Germany stated Friday that it was discussing with its allies the request of Poland for German Patriot air defense units to be sent to Ukraine. This came after NATO’s chief suggested that such an action might not be opposed by the military alliance.
A spokesperson for the German government told reporters in Berlin that they were talking to their allies about how to deal with Poland’s suggestion.
Berlin offered Warsaw its Patriot system to secure its airspace following the death of two Polish citizens last week when a stray missile hit Poland. Later, Mariusz Blaszczak, the Polish Defence Minister, asked Germany to send fire units to Ukraine.
NATO Secretary General Jens Stoltenberg stated that such deployments should be made by individual countries, taking into consideration rules about final users.
He stated to reporters in Brussels that “the specific decisions on particular systems are national decisions.”
“Sometimes end users agreements are made and they should consult other allies. He said that the final decision (the one) must be made by the national governments.
Stoltenberg’s remarks came after Christine Lambrecht, German Defence Minister, stated that Germany had decided where the Patriot air defense units should be stationed. On Friday, the Polish president stated that Germany has the final say and said it was better for Poland’s security to have them on Ukrainian territory close to the border.
According to Andrzej Duda, a Lithuanian journalist, “From a military perspective, it would be better if they were located within Ukraine to also protect Polish territory. This would allow them to protect both Ukraine’s and Poland’s most effectively.” “But the German side has the final say.”
Duda later stated that Germany could send Patriot units to Ukraine with no NATO troops, which is something Kyiv had been asking for for some time.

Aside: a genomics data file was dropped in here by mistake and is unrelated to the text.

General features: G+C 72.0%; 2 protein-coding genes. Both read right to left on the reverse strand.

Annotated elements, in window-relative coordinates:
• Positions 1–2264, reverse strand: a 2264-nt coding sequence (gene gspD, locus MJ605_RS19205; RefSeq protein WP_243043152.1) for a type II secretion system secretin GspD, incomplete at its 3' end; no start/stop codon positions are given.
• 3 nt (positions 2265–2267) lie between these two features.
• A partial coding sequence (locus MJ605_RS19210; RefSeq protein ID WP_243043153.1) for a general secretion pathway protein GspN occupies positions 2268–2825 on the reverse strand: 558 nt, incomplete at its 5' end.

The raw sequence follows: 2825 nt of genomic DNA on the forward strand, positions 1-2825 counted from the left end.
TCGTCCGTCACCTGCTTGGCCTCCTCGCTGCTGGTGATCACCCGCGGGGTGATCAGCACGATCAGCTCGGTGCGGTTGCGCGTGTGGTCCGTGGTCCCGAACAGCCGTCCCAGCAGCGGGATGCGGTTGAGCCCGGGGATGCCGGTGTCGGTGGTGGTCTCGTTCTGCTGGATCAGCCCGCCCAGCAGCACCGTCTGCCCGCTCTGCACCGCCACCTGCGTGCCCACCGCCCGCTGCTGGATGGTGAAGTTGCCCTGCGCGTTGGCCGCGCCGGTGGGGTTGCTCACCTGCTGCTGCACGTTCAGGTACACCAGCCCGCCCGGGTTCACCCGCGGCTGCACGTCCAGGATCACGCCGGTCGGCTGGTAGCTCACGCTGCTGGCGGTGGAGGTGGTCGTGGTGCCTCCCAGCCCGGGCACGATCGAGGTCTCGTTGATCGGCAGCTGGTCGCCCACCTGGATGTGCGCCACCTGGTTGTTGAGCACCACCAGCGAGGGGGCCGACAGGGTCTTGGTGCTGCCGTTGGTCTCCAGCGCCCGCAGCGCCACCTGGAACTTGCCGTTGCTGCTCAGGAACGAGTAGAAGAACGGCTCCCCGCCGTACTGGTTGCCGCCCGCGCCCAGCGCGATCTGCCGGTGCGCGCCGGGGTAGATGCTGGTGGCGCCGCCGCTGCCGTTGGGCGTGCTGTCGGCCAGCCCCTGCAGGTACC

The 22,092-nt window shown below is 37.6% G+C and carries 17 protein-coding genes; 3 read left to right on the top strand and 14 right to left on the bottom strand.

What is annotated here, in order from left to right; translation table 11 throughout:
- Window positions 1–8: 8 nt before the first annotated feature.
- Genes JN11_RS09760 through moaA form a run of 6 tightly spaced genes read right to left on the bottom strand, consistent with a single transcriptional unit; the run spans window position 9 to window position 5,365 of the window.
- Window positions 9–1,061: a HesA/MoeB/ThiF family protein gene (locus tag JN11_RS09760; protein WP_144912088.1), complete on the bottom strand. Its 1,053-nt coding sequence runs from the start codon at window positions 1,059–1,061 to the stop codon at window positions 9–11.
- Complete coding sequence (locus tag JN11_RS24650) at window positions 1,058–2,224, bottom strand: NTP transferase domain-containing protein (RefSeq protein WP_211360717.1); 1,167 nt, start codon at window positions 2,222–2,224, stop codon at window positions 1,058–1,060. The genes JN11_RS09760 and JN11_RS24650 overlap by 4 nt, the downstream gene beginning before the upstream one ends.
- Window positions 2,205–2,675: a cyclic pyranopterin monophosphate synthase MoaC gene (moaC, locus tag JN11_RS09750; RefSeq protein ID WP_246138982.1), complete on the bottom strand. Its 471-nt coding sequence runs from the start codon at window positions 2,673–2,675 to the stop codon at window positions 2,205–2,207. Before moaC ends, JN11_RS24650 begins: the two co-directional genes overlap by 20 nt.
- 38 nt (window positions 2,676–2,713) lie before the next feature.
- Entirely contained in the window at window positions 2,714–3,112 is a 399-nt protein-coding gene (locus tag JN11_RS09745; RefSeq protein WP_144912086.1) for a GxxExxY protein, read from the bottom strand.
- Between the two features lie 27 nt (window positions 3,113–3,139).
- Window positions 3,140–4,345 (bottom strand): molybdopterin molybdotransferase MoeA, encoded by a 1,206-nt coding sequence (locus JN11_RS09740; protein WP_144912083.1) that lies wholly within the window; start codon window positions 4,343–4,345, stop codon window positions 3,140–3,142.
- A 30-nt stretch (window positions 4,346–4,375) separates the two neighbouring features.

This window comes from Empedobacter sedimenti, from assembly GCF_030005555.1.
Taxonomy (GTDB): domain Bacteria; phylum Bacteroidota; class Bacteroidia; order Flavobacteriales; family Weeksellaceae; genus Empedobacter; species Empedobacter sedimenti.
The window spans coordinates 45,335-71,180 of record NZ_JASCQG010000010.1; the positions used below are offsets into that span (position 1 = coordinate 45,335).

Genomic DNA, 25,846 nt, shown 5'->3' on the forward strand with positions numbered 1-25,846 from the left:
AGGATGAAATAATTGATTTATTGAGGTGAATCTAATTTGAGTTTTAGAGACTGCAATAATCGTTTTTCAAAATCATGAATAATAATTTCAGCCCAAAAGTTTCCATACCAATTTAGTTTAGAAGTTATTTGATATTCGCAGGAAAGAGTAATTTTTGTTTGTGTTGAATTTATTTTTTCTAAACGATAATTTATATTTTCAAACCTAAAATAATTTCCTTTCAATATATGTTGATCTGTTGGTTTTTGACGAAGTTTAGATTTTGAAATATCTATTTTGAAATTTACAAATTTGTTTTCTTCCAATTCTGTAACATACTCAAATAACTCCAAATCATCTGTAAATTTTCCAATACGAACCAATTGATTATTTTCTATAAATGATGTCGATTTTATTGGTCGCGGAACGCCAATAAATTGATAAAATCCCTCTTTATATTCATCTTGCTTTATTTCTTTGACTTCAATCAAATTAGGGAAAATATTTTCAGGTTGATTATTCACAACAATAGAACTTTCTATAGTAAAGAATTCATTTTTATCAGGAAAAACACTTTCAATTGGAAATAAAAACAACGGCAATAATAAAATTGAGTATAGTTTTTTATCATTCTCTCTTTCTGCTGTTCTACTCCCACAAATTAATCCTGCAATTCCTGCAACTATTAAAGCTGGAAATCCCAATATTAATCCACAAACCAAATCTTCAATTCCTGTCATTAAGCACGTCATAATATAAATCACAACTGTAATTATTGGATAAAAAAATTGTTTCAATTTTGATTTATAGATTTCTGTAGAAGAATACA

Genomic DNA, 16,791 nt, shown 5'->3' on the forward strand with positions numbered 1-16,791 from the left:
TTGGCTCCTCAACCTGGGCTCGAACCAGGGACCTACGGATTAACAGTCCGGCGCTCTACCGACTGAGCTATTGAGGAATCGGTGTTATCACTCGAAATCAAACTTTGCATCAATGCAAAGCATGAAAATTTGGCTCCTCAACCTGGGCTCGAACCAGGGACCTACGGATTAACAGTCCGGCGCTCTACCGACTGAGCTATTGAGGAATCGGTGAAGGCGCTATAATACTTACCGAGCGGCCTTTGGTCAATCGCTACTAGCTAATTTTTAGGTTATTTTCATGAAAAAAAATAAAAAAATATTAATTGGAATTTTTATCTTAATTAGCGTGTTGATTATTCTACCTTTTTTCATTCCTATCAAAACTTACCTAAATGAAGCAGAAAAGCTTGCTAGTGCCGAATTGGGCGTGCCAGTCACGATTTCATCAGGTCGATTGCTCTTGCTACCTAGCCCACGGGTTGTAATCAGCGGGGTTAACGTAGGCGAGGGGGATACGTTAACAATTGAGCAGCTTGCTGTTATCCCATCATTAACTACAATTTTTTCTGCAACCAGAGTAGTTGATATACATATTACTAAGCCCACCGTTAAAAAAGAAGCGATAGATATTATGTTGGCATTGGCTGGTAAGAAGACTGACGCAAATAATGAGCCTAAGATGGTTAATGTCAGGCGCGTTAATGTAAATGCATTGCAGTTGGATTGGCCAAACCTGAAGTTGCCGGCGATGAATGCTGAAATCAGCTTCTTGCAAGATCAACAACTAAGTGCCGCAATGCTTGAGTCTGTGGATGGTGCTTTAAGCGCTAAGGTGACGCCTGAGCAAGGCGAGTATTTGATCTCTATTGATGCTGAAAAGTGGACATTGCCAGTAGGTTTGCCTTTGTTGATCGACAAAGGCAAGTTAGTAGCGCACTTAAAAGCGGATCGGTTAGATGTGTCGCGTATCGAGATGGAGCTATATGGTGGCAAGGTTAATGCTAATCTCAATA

Duda tweeted, “But if it is not consent to this,”
Blaszczak, who was speaking on the sidelines NATO drills in northeastern Poland took aim at Berlin and said he was shocked by the notion that the German Patriots might not be too advanced for transfer to Ukraine.
He said, “These are the older patriots. The Polish version of the Polish Patriots is the newest. The claim that the German Patriots are very advanced does not hold water.”
German newspaper Bild reported that the ministry was working on a draft law to allow migrants to apply for German citizenship in five years rather than eight. If foreigners are able to go through “special integration steps“, it may be possible to apply to Germany for a passport after three years.
These are some of the measures that could be suggested to relax citizenship rules.
German citizenship will become available to eligible citizens after five years or three in the case of “special integration achievements” instead of eight or six years as it is now.
German-born children will automatically be citizens if their parents have been legal residents for at least five years.
The government wants to remove restrictions on dual citizenship. While most citizens from countries other that the European Union and Switzerland must give up their former nationality to obtain German citizenship, there are exceptions.